President Obama and Senator John McCain, who have clashed on almost every conceivable issue, do agree on one thing: the Pentagon needs more money. Obama wants to raise the Pentagon’s budget for fiscal year 2016 by $35 billion more than the caps that exist under current law allow. McCain wants to see Obama his $35 billion and raise him $17 billion more. Last week, the House and Senate Budget Committees attempted to meet Obama’s demands by pressing to pour tens of billions of additional dollars into the uncapped supplemental war budget.
What will this new avalanche of cash be used for? A major ground war in Iraq? Bombing the Assad regime in Syria? A permanent troop presence in Afghanistan? More likely, the bulk of the funds will be wielded simply to take pressure off the Pentagon’s base budget so it can continue to pay for staggeringly expensive projects like the F-35 combat aircraft and a new generation of ballistic missile submarines. Whether the enthusiastic budgeteers in the end succeed in this particular maneuver to create a massive Pentagon slush fund, the effort represents a troubling development for anyone who thinks that Pentagon spending is already out of hand.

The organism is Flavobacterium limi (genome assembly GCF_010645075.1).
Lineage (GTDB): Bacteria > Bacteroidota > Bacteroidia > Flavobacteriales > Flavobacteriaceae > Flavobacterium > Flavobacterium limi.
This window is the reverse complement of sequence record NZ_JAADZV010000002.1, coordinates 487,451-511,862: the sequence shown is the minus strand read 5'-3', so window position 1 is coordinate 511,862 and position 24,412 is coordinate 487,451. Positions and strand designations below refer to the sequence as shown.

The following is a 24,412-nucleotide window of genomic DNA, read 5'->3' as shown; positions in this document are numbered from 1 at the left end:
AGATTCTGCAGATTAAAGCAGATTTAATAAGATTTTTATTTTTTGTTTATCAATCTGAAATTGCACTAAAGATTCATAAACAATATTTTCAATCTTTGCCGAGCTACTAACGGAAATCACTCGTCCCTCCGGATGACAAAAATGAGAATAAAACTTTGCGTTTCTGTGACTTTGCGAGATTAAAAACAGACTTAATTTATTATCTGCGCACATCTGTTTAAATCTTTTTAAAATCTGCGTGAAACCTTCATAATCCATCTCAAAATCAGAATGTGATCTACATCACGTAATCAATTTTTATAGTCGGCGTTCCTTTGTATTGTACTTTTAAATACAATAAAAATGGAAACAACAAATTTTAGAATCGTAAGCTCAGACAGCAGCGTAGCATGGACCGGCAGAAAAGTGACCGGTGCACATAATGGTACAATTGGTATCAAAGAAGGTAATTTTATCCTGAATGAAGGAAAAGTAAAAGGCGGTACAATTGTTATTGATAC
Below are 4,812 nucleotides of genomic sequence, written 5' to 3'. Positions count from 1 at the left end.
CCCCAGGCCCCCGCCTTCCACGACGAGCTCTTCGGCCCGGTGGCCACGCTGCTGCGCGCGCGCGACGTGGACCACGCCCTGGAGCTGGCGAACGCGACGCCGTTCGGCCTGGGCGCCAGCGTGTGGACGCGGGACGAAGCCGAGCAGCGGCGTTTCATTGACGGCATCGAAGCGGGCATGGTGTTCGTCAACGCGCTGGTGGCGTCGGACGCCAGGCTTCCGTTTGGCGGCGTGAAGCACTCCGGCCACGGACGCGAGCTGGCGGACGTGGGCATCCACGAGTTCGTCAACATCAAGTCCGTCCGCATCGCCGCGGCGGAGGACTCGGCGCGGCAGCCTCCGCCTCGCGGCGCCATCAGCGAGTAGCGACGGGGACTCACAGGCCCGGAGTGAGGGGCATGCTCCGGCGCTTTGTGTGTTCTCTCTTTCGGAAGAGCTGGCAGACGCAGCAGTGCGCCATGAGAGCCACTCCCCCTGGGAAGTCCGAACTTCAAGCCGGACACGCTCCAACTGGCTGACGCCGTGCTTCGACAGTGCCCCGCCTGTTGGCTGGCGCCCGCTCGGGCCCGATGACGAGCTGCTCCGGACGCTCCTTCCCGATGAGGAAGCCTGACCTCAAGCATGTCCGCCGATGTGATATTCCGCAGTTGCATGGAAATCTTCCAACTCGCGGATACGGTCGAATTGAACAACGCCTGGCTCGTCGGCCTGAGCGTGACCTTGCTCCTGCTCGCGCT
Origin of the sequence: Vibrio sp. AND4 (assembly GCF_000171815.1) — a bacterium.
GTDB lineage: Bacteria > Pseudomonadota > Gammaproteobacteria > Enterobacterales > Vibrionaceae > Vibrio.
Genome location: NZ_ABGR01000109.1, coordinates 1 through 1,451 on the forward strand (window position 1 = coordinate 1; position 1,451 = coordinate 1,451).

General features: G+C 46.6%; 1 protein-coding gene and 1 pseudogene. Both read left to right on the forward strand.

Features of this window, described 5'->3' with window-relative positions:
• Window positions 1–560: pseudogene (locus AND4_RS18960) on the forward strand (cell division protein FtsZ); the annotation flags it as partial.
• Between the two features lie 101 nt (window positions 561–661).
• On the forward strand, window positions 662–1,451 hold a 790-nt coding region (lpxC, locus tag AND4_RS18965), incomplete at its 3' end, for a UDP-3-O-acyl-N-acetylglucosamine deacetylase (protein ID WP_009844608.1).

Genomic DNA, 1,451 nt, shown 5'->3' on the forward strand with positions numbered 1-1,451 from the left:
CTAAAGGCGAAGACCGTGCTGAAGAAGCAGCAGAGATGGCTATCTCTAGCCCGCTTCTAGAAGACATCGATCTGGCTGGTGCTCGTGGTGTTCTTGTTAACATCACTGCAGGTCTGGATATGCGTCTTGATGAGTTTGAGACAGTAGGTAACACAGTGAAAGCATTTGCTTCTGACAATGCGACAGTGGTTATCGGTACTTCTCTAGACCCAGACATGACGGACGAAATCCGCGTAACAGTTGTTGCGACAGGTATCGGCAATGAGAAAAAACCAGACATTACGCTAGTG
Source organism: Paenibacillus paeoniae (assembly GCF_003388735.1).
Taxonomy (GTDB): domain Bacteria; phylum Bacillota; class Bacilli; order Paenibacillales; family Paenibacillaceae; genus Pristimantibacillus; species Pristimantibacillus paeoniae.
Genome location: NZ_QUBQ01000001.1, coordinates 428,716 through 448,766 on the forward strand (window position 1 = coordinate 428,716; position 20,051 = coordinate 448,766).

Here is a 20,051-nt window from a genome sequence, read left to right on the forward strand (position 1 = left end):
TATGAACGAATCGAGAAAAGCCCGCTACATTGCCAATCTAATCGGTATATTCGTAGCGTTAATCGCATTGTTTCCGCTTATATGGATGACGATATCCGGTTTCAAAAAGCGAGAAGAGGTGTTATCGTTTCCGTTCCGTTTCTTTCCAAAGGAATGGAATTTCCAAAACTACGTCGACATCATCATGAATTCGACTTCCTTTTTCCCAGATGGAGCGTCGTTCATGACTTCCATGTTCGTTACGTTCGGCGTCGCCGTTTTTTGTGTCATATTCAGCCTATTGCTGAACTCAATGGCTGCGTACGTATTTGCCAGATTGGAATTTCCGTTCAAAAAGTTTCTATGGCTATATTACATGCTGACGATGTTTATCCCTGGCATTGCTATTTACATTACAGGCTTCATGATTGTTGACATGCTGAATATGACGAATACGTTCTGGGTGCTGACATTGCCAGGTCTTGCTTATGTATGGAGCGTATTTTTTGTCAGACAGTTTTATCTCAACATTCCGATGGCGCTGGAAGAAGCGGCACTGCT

In their joint report— Body Count: Casualty Figures after 10 Years of the ‘War on Terror—Physicians for Social Responsibility, Physicians for Global Survival, and the Nobel Prize-winning International Physicians for the Prevention of Nuclear War concluded that this number is staggering, with at least 1.3 million lives lost in Iraq, Afghanistan, and Pakistan alone since the onset of the war following September 11, 2001.
According to Gould’s forward, co-authored with Dr. Tim Takaro, the public is purposefully kept in the dark about this toll.
“A politically useful option for U.S. political elites has been to attribute the on-going violence to internecine conflicts of various types, including historical religious animosities, as if the resurgence and brutality of such conflicts is unrelated to the destabilization cause by decades of outside military intervention,” they write. “As such, under-reporting of the human toll attributed to ongoing Western interventions, whether deliberate of through self-censorship, has been key to removing the ‘fingerprints’ of responsibility.”